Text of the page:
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“the great mezzo-soprano defied expectations at every turn, and the results were nothing short of brilliant.”

San Francisco Classical Voice

“With each performance the American mezzo-soprano Stephanie Blythe gives, it becomes increasingly apparent that a once-in-a-generation opera singer has arrived”

The New York Times

“[Blythe’s] style can be brassy, bluesy or ­inspirational, the mood casual, defiant or needy, but the technique is brilliant and the ­commitment operatic. … It’s hard to resist Blythe’s awesome range and its lavish, ­exuberant deployment.”

Opera News

“Blythe brought out a trunkful of Tin Pan ­Alley numbers…And she delivered them with a ­degree of ease and theatrical authority that most divas could only envy…Taken together, Blythe’s program came as a reminder of how much wider a range is possible in a vocal recital than what we usually encounter.”

San Francisco Chronicle

Mezzo-soprano Stephanie Blythe is considered to be one of the most highly respected and critically acclaimed artists of her generation.

She has sung in many of the renowned opera houses in the US and Europe including the Metropolitan Opera, San Francisco Opera, Lyric Opera of Chicago, Seattle Opera, Royal Opera House Covent Garden, and the Opera National de Paris. Her many roles include the title roles in Carmen, Samson et Dalila , Orfeo ed Euridice, La Grande Duchesse, Tancredi, Mignon, and Giulio Cesare; Frugola, Principessa, and Zita in Il Trittico, Fricka in both Das Rheingold and Die Walküre, Waltraute in Götterdämmerung, Azucena in Il Trovatore, Ulrica in Un Ballo in Maschera, Baba the Turk in The Rake’s Progress, Ježibaba in Rusalka, Jocasta in Oedipus Rex, Mere Marie in Dialogues des Carmélites; Mistress Quickly in Falstaff, and Ino/Juno in Semele. She also created the role of Gertrude Stein in Ricky Ian Gordon’s 27 at the Opera Theatre of Saint Louis and sung performances of Ms. Lovett in Sweeney Todd at the San Francisco Opera and Nettie Fowler in Carousel at the Houston Grand Opera and with the New York Philharmonic.

In concert, Ms. Blythe has appeared with many of the world’s finest orchestras including the New York Philharmonic, Boston Symphony Orchestra, Chicago Symphony Orchestra, Los Angeles Philharmonic, San Francisco Symphony, Philadelphia Orchestra, Opera Orchestra of New York, Minnesota Orchestra, Halle Orchestra, Orchestra of the Age of Enlightenment, the Ensemble Orchestre de Paris, and the Concertgerbouworkest. She has also appeared at the Tanglewood, Cincinnati May, and Ravinia festivals, and at the BBC Proms. The many conductors with whom she has worked include Harry Bicket, James Conlon, Charles Dutoit, Mark Elder, Christoph Eschenbach, Rafael Frühbeck de Burgos, Alan Gilbert, James Levine, Fabio Luisi, Nicola Luisotti, Sir Charles Mackerras, John Nelson, Antonio Pappano, Mstislav Rostropovitch, Robert Spano, Patrick Summers, and Michael Tilson Thomas.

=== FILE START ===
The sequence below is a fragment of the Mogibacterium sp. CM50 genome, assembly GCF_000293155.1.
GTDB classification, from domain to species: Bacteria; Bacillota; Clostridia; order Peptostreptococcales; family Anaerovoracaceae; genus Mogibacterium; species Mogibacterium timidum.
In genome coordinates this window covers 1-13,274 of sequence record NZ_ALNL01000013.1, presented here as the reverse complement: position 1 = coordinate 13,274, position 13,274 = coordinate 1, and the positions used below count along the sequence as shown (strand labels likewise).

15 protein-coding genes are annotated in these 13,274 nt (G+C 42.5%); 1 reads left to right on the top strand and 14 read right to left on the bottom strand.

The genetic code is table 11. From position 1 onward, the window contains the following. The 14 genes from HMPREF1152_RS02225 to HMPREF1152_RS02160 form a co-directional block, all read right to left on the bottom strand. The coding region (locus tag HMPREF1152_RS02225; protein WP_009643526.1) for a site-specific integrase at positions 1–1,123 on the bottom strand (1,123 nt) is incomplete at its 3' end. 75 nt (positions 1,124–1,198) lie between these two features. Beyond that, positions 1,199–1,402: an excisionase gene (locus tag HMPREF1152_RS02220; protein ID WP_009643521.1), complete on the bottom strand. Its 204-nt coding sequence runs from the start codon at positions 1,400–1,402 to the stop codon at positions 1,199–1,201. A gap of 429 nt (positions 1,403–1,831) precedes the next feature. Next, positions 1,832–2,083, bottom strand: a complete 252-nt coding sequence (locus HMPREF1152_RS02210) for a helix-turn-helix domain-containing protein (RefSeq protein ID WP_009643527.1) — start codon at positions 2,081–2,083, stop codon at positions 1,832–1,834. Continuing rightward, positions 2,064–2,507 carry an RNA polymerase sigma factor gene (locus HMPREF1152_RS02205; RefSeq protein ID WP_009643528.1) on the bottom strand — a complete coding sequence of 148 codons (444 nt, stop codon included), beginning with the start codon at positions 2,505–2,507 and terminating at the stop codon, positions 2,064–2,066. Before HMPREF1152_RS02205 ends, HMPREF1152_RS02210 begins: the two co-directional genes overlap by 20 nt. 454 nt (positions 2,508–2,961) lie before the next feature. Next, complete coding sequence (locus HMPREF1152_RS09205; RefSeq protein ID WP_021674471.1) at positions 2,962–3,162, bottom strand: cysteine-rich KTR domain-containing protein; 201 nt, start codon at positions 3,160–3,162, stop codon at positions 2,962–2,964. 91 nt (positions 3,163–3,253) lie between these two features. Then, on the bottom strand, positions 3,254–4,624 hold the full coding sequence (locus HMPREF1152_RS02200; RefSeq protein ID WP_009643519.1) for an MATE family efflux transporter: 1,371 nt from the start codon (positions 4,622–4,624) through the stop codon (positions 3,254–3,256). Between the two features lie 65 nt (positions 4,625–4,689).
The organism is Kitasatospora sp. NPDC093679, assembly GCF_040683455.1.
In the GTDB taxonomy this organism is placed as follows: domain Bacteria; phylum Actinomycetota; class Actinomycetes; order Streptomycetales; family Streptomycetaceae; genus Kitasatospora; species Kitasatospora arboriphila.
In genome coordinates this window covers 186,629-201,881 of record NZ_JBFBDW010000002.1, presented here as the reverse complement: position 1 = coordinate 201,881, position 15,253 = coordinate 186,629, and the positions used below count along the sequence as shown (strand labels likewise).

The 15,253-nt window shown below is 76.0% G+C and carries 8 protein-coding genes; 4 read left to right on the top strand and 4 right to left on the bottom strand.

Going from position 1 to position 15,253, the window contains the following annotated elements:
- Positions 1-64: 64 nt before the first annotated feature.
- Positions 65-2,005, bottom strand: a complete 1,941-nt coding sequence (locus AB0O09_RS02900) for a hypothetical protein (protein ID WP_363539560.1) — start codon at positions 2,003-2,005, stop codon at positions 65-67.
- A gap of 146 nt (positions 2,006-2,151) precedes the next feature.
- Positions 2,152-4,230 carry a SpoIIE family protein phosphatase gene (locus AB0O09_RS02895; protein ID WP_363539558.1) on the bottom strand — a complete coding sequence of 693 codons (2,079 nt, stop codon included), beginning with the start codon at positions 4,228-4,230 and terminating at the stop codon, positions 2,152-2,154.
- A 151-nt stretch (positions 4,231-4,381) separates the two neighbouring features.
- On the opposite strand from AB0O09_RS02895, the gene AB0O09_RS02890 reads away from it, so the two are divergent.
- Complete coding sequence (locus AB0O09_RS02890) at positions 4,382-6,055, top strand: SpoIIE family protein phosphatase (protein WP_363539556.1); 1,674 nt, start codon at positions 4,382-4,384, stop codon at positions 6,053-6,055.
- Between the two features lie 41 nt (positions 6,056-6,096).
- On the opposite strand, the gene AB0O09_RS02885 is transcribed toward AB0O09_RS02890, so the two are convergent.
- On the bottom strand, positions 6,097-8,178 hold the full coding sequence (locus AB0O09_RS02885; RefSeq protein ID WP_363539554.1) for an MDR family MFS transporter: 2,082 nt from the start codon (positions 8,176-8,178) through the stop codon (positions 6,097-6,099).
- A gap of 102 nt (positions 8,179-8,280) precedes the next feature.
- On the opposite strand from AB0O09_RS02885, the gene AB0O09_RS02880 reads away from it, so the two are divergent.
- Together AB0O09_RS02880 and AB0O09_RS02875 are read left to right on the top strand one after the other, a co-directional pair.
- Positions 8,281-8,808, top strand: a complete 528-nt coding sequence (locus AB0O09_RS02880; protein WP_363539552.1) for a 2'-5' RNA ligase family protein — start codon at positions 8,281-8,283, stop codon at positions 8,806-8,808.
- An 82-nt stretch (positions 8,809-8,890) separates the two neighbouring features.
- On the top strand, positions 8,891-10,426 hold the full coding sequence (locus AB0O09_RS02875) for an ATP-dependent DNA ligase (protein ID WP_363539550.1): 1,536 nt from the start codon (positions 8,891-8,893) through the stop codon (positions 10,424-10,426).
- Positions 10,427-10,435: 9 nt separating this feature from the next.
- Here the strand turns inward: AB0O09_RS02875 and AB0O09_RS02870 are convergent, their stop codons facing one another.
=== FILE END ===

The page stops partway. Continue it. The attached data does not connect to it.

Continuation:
A frequent recitalist, Ms. Blythe has been presented in recital in New York by Carnegie Hall in both Stern Auditorium and Zankel Hall, Lincoln Center in both its Great Performers Series at Alice Tully Hall and its American Songbook Series at the Allen Room, Town Hall, the 92nd Street Y, and the Metropolitan Museum of Art. She has also been presented by the Vocal Arts Society and at the Supreme Court in Washington, DC; the Cleveland Art Song Festival, the University Musical Society in Ann Arbor, the Philadelphia Chamber Music Society, Shriver Hall in Baltimore, and San Francisco Performances.

A champion of American song, Ms. Blythe has premiered several song cycles written for her including Twelve Poems of Emily Dickinson by the late James Legg, Covered Wagon Woman by Alan Smith which was commissioned by the Chamber Music Society of Lincoln Center and recorded with the ensemble (CMS Studio Recordings); and Vignettes: Ellis Island, also by Alan Smith and featured in a special television program entitled Vignettes: An Evening with Stephanie Blythe and Warren Jones. 

Ms Blythe starred in the Metropolitan Opera’s live HD broadcasts of Orfeo ed Euridice, Il Trittico, Rodelinda, Cendrillon, and the complete Ring Cycle. She also appeared in PBS’s Live From Lincoln Center broadcasts of the New York Philharmonic’s performance of Carousel and her acclaimed show, We’ll Meet Again: The Songs of Kate Smith. Her recordings include her solo album, as long as there are songs (Innova), and works by Mahler, Brahms, Wagner, Handel and Bach (Virgin Classics).

Ms. Blythe was named Musical America’s Vocalist of the Year for 2009. Her other awards include the 2007 Opera News Award and the 1999 Richard Tucker Award. She is also the Artistic Director of the Fall Island Vocal Arts Seminar at the Crane School of Music, and in 2019 was appointed the Artistic Director of the Bard College Conservatory of Music Graduate Vocal Arts Program.

AUGUST 2019